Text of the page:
The solution to a safer internet—and world—might be more digital borders, not less.
The internet freedom agenda presumed the benefits of the free flow of information only cut one way: in favor of open societies, values, and ideals. But we’re now seeing that its destabilizing effects cut both ways. And that doesn’t bode well for the borderless internet we enjoy today.
The open internet provides a vast canvas for states to undertake information warfare, manipulate each other’s citizens, and project their interests past national borders
China’s internet policy may be a forerunner of a federated, loosely connected set of national internets called “the splinternet.” This future potential state of affairs would be characterized by digital borders that are meant to protect both real and cognitive sovereignty while keeping out unwanted foreign competition or influence.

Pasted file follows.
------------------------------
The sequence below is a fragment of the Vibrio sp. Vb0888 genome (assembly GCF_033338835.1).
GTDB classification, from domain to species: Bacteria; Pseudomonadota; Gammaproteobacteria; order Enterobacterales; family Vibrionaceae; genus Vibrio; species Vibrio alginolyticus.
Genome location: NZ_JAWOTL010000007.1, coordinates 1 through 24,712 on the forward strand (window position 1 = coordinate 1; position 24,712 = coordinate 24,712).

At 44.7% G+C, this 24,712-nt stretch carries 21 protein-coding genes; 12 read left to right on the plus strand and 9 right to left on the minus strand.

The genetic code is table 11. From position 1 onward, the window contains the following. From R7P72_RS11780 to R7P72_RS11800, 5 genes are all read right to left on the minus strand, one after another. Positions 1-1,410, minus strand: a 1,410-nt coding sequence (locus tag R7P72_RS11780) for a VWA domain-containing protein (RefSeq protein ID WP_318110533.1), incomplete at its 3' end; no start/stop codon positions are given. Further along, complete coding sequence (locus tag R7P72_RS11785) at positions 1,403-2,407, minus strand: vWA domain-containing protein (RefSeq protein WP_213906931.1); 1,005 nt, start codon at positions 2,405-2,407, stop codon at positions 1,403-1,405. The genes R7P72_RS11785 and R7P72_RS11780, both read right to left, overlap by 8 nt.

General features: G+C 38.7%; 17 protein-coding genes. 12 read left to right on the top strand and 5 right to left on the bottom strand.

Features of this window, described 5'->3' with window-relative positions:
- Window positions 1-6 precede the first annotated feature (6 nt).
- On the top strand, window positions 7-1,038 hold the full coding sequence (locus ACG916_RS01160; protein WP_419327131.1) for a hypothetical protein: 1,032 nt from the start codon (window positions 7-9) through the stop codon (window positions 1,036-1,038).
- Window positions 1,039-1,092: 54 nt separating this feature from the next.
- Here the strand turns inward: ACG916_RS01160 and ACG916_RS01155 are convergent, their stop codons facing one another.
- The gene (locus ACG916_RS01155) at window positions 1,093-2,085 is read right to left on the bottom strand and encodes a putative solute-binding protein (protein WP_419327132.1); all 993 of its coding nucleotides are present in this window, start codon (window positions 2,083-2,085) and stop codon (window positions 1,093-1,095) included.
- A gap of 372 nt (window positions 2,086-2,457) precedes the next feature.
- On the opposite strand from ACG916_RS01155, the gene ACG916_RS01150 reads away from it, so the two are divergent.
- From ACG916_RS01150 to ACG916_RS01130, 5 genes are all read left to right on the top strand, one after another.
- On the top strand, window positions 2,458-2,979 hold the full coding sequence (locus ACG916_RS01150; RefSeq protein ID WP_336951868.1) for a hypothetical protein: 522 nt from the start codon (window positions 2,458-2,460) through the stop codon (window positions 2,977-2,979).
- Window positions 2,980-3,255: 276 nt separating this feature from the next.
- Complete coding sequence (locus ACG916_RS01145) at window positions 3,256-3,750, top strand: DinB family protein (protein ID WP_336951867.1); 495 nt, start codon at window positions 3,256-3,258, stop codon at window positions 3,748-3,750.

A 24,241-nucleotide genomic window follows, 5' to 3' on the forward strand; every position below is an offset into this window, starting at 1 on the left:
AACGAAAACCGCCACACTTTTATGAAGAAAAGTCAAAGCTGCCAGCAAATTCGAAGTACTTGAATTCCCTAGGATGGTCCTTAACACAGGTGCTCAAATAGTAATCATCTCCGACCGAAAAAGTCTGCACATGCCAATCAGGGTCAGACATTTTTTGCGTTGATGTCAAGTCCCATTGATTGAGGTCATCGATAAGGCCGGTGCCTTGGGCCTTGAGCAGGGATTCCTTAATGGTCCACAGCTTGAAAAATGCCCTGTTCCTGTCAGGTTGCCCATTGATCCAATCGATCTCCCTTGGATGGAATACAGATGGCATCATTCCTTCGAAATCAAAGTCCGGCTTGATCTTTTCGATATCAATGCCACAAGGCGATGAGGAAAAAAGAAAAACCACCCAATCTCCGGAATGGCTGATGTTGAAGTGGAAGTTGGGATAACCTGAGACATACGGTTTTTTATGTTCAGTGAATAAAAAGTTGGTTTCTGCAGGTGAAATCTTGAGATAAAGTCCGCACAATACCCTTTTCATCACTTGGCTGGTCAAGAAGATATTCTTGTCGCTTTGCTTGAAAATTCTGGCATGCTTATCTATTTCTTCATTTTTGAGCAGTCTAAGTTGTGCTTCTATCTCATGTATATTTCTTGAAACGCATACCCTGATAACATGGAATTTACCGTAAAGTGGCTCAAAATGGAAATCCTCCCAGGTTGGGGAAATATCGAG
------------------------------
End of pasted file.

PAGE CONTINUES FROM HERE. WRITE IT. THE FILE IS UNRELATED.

This system would not likely appear suddenly or dramatically: It would emerge over decades as a sea change of small technical and legal changes slowly add up.
the underlying values of the internet freedom agenda are still the right ones: freedom of expression, freedom of exchange, and a more open world. Will we still cherish these values, even as we learn of new threats to sovereignty and security?